Usage of highway=living_street + service=alley in residential areas

Hey Russ,

Thanks for sharing your thoughts!

First, let’s address the facts:

  1. The Thai wiki guidelines for service=alley align 100% with the global wiki, without deviation. You can review it here.

  2. A review of the global service=alley wiki changes since 2010 reveals no mention permitting the general use of the service=alley tag for narrow roads.

In 2013, an exception was introduced for medieval European settlements, focusing on “very narrow streets running between buildings, providing public through-access.” This scenario is specific and irrelevant to urban and rural settlements in Thailand. Further details are available here.

  1. Routers recognize lanes=1, and using highway=residential + lanes=1 has been acknowledged as a valid approach for routing. Additional information can be found here.

We can certainly reconsider borderline cases and examine mapping practices for adopting a different tagging approach for roads narrower than, for instance, 3 meters.

However, for the typical residential roads with a width of 3 meters or more, as you described above and approved below in Facebook a few days ago, I doubt you will find many “supporters.”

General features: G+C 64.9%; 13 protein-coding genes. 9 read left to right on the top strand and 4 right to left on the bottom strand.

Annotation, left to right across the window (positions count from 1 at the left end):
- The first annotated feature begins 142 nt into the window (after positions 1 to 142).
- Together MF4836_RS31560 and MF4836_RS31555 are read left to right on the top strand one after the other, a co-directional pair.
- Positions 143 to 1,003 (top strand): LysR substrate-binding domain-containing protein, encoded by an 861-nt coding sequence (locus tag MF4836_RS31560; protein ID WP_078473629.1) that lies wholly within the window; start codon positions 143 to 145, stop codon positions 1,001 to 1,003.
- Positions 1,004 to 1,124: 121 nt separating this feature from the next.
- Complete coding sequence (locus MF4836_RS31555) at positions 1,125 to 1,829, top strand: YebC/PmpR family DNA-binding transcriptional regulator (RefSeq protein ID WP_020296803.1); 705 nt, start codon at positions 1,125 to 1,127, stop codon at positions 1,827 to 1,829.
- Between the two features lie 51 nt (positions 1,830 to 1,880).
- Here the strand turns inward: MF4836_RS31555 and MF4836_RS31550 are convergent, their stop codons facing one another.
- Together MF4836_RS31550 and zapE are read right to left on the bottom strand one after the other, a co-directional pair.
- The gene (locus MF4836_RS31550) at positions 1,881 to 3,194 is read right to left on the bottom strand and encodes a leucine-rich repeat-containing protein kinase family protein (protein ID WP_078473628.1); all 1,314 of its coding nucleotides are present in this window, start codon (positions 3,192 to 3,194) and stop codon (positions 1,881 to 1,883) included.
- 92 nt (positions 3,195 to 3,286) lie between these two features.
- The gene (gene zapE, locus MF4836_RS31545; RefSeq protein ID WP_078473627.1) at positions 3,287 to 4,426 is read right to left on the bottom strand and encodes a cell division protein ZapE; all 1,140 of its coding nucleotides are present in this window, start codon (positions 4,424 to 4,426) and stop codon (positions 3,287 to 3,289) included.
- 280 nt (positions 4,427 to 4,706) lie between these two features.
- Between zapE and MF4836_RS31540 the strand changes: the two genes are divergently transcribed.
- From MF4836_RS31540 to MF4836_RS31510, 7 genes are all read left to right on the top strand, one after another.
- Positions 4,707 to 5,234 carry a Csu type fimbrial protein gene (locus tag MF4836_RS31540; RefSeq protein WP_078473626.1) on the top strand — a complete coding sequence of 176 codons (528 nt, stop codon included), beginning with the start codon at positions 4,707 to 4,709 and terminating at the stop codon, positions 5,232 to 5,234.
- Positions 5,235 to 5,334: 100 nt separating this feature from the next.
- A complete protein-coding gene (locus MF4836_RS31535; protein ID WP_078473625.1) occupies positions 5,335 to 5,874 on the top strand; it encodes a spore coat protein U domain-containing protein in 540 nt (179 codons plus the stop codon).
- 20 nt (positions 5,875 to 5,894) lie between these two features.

Anyway, I’ll open it up to the global community to decide on the best approach and will share the results here.

Ok, I hate answer that says “because I say so” or “I know an alley when I see one”. I find it utterly useless in a discussion. But that said, this answer added a lot of constructive feedback that I think is important.

I think we can all agree with Russ on the fact that we don’t want to route cars through tiny residential roads that they can barely fit through. But this might lead to an overuse of alleys where I believe most of us don’t see an alley.

We do need to solve the routing problem, but maybe there is a better way than tagging everything as alleys for the router. It might be worth looking into which tags the routers are actually using and seeing if anything applies better than an alley, or working with the routing developers on tags we think they should consider as well.

I don’t have the solution, but I just wanted to say I appreciated the last comment from Russ which highlighted an actual problem.


I agree with Johnny. I see the issue here is how we can get the router to do the right thing. Also, we should be aware that tagging for routers may be comparable to tagging for renderers, though it is not the same and is not totally wrong. Perhaps we need to do more investigation on the router side before making any changes in the mapper side. So, service=alley is not a problem, but rather one possible solution, and I’m not completely against using it. However, there might be another option.


As far as I remember, the OSRM default car profile won’t route a car down a road with less than 2m width, and it will apply a penalty for any way less than 3m in width, and for any way with lanes=1 that is not oneway=yes. The penalty assumes you can only drive at half the usual speed, which is effectively the same as saying a similar but wider road is preferred if it’s less than twice as long.